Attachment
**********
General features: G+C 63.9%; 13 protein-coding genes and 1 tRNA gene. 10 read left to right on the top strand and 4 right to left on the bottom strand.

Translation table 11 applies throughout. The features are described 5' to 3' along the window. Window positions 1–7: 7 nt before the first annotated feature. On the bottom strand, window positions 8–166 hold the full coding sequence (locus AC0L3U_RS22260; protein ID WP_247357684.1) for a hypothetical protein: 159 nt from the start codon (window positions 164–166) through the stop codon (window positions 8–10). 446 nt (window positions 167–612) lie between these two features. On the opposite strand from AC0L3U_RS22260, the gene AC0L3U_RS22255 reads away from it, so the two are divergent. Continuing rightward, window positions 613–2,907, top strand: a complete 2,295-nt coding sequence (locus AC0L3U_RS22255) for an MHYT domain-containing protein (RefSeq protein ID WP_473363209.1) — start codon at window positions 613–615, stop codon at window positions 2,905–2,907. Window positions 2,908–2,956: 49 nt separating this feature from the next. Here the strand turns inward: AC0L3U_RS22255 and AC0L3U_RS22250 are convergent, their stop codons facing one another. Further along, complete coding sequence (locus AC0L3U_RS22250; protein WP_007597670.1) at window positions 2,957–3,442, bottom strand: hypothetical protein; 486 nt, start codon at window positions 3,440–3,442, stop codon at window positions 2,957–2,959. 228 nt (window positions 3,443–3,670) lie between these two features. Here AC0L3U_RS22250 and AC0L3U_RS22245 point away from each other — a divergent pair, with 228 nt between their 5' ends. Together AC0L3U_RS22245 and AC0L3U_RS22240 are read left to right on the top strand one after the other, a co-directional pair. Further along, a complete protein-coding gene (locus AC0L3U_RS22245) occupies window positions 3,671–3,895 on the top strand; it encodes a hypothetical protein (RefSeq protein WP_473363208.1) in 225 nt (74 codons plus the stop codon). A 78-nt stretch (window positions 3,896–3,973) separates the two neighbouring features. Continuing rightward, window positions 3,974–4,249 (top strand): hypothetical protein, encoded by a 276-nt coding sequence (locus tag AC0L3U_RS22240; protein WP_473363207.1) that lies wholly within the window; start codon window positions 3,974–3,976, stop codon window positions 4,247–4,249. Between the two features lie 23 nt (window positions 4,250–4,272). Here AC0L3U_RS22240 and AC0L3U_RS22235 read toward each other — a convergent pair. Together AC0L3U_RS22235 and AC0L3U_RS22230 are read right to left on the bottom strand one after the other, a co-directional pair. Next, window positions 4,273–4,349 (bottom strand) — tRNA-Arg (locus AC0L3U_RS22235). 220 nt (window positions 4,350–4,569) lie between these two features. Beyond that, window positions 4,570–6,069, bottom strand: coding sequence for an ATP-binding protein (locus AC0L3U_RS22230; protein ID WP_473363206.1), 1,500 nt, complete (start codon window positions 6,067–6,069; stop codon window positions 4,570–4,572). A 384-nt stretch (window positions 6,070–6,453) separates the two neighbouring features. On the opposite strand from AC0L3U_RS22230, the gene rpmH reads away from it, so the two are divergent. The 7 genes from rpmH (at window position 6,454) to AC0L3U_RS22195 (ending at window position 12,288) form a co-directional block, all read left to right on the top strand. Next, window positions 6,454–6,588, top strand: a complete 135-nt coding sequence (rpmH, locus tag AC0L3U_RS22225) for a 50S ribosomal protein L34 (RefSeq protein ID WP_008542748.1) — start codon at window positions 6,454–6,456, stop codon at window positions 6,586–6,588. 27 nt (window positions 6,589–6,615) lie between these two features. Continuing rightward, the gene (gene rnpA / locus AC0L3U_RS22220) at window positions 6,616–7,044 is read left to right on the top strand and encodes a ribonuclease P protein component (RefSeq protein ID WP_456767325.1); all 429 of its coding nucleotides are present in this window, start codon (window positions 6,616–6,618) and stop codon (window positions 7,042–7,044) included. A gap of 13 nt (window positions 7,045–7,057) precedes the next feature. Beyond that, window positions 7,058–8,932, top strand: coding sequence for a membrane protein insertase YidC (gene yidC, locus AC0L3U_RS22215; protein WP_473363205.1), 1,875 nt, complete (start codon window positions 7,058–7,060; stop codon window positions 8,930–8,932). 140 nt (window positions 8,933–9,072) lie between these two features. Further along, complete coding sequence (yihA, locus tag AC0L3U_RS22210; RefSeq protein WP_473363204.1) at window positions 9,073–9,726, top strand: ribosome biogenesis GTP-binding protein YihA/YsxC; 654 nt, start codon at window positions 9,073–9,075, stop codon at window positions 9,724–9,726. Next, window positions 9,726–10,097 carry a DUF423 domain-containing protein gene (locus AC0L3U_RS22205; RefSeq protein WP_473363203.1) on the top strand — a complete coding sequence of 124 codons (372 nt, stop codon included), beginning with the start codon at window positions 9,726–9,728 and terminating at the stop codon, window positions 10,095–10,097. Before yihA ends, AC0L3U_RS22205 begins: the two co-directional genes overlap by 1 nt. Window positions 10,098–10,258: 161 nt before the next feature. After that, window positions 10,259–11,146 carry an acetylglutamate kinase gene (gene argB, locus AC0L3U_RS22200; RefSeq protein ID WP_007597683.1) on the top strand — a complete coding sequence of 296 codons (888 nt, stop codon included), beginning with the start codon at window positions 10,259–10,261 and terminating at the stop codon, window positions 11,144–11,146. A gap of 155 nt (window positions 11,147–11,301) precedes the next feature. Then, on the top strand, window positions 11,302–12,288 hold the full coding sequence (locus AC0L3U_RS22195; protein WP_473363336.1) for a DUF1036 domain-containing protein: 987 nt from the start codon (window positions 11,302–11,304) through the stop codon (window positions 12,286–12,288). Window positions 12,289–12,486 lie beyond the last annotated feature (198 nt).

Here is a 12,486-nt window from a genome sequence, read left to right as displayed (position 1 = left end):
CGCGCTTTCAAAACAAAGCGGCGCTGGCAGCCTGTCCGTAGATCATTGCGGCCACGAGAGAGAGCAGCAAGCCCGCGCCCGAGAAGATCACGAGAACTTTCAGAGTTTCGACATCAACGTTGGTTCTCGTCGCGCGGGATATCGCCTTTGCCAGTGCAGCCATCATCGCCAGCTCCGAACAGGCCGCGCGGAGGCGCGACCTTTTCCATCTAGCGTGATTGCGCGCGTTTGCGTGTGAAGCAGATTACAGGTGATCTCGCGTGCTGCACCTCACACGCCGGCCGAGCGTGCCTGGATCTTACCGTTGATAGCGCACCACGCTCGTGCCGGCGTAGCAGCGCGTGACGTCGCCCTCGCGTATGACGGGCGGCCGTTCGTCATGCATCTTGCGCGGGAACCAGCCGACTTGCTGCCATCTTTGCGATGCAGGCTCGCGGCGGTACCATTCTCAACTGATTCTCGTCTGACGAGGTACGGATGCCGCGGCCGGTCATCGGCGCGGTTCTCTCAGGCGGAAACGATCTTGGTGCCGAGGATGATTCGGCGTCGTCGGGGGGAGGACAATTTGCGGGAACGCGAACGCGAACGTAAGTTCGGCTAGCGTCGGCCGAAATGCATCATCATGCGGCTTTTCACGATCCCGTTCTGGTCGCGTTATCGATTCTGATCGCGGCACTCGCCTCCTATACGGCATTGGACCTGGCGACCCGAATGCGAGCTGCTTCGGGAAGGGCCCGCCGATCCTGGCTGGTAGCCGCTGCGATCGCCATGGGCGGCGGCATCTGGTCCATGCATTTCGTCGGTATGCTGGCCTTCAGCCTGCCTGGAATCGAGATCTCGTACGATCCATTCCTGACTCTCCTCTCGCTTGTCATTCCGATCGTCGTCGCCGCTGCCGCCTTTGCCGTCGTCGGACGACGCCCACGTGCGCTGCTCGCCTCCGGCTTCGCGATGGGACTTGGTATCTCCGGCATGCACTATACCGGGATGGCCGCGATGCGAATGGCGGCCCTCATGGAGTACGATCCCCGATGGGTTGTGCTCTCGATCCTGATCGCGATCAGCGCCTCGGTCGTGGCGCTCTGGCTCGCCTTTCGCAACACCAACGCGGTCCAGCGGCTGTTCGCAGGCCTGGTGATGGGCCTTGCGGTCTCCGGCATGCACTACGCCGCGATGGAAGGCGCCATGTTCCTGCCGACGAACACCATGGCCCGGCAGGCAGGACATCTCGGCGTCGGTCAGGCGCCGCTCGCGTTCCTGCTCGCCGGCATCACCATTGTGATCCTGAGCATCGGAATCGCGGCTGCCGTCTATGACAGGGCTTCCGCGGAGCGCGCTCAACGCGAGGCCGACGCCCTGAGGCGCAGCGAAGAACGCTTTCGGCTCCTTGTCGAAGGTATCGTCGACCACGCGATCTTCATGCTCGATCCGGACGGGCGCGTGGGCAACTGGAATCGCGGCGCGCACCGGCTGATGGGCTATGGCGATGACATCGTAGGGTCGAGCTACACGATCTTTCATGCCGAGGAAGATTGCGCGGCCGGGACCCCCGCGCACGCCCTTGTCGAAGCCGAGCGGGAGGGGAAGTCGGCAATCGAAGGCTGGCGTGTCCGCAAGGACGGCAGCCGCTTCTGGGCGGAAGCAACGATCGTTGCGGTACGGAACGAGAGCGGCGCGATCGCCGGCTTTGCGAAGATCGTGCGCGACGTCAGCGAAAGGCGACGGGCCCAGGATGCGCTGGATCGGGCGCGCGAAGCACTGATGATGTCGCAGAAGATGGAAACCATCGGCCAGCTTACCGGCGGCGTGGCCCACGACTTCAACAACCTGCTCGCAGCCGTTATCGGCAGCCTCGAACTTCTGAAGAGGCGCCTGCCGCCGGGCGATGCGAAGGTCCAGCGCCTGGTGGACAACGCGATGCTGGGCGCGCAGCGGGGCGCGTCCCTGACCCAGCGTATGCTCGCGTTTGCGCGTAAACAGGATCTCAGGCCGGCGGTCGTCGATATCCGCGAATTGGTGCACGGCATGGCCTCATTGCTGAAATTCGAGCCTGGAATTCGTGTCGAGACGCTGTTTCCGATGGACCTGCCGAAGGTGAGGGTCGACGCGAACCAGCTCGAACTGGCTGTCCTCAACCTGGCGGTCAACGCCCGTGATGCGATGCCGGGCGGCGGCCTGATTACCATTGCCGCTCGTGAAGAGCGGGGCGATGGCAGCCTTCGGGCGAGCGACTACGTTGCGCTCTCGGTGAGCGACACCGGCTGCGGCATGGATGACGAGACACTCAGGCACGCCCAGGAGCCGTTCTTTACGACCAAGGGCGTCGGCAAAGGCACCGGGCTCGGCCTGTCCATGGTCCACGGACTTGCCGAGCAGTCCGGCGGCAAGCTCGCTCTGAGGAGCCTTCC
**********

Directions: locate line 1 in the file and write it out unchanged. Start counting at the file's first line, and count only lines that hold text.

General features: G+C 63.9%; 13 protein-coding genes and 1 tRNA gene. 10 read left to right on the top strand and 4 right to left on the bottom strand.